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'Kuster, Bass debate over past governors'

Last modified: 10/18/2012 12:00:00 AM
A few weeks ago Annie Kuster called former Republican governor Mel Thomson a "worm," and yesterday, two of his sons defended him, saying he'd have voted for Kuster's 2nd District congressional opponent, U.S. Rep. Charlie Bass.

"Annie Kuster felt that she could call Gov. Thomson a worm," Peter Thomson said at a press conference at the Legislative Office Building yesterday. His father was an avid gardener, he said, and wouldn't have been terribly offended by what she said.

"He was always in the worms," Peter Thomson said, flanked by his brother Rob and Bass.

Kuster shot back in a press release that Bass, by accepting the endorsement, was aligning himself with Tea Party extremists.

"Governor Thomson represented a radical shift in our state's politics and was the beginning of the end for Republican moderates in the state of New Hampshire," Kuster said in a prepared statement.

The two are in a tight rematch of 2010 when Bass, of Peterborough, beat Kuster, a Hopkinton Democrat, by about 3,500 votes.

The Bass campaign called the conference to draw attention to Kuster's support of a state income tax in the late 1990s, and Kuster's campaign in turn wanted to point out Bass's support of the budget set out by Paul Ryan, Mitt Romney's running mate, which they said would harm middle-class families.

In the process, they spent much of the day debating which of two 1970s Republican governors was better.

"I am much more interested in following the example of Republican Governor Walter Peterson, who during his administration made it a point to represent all of New Hampshire, not just a radical faction," Kuster also said in a press release.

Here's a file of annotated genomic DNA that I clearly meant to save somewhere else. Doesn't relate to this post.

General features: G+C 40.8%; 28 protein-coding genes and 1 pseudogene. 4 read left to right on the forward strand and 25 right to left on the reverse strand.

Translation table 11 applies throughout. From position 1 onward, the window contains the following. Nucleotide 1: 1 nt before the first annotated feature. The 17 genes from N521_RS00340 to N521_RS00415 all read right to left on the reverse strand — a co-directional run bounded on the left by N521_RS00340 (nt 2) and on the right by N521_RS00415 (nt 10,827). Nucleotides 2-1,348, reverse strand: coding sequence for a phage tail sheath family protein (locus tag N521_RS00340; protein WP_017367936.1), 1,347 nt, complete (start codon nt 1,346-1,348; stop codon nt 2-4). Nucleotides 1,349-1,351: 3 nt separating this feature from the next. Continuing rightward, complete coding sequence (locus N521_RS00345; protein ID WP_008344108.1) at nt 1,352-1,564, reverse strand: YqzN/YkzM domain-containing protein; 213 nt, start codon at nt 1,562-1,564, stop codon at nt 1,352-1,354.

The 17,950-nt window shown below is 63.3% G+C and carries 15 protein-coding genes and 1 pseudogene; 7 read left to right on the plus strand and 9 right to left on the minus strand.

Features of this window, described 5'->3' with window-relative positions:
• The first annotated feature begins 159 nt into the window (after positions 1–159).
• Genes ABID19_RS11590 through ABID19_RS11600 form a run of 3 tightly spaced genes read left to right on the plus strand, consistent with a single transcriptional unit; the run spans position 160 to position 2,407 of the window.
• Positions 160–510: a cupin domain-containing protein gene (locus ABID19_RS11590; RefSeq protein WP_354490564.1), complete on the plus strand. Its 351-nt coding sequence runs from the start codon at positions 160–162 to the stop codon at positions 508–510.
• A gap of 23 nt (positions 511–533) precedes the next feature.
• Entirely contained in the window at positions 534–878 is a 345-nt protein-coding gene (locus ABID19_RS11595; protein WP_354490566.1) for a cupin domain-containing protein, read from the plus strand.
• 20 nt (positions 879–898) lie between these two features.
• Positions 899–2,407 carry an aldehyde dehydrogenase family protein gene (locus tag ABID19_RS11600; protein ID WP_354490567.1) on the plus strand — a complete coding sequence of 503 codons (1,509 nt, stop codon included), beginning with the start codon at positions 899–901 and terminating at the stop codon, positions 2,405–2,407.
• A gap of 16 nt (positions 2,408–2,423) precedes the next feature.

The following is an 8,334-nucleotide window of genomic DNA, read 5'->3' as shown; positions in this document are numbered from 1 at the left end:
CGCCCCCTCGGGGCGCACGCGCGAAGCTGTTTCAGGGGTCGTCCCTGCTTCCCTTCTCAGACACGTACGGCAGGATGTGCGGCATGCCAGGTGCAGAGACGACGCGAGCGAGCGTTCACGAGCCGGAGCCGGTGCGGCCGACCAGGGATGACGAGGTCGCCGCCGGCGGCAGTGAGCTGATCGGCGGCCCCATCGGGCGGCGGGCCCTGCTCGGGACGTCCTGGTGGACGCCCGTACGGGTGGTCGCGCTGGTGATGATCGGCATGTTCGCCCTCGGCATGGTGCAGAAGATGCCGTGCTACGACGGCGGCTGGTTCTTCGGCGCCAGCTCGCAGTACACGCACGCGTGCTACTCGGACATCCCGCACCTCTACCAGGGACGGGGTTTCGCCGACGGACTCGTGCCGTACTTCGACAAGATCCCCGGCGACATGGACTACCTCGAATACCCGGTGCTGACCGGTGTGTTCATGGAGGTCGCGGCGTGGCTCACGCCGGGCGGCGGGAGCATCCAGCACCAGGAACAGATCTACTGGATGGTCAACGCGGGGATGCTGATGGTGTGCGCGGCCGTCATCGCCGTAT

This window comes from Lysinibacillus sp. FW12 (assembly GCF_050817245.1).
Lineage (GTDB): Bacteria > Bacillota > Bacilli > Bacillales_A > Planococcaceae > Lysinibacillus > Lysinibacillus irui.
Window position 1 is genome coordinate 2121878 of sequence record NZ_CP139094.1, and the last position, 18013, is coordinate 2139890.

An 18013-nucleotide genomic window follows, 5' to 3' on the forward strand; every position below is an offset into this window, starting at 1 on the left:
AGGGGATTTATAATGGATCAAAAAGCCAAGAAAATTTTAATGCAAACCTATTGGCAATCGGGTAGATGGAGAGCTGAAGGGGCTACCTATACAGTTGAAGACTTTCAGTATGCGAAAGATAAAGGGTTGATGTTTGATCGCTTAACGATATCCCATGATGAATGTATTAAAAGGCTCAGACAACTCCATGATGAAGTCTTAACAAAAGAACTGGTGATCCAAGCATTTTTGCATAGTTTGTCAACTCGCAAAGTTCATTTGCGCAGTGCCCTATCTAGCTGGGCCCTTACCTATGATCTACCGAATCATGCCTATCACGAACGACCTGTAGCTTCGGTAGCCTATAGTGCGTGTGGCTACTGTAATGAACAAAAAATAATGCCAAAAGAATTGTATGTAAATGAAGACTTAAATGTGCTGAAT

Kuster has said in the past that Thomson's bid for New Hampshire governor in 1972 was what drove her parents, both active Republicans, from the party. He supported giving the National Guard nuclear weapons, Kuster said. He also threatened to veto funding for the University of New Hampshire after he found a play they put on offensive.

Kuster's mother, a former state senator who died in 2005 of Alzheimer's, was "very close" with Peterson, Kuster said in a recent interview with the Monitor.

When Thomson beat Peterson in the 1972 Republican primary, Kuster's father, Malcolm McLane, ran as an independent. Bass's father, Perkins, supported McLane's efforts.

Bass's spokesman, Scott Tranchemontagne, said even if Charlie Bass's father endorsed Annie Kuster's father 40 years ago, he was a politician who "practiced civility in politics."

"One thing that I can assure you is that Perkins Bass never called Mel Thomson a worm in the press," Tranchemontagne said.

During the press conference, Bass said he'd vote yes on a ballot initiative to amend the New Hampshire Constitution to ban an income tax. He illustrated the point by using a marker to check "yes" in a box on a large poster board on an easel.

Kuster has said she doesn't support an income tax but will vote no on the constitutional amendment. Her position on the state issue is relevant because it is "illustrative" of her overall political leanings.

"If she is elected to Congress, one of the first votes she'll cast is to raise income taxes at the federal level," Bass said, referring to Kuster's support of allowing the Bush-era tax cuts on incomes higher than $250,000 to expire at the end of the year.

Her campaign dismissed the criticism.

"Congressman Bass is once again trying to distract voters from his partisan record of voting to end Medicare as we know it and privatize Social Security" Kuster spokesman Rob Friedlander said in a press release.

(Molly A.K. Connors can be reached at 369-3319 or mconnors@cmonitor.com or on Twitter @MAKConnors.)


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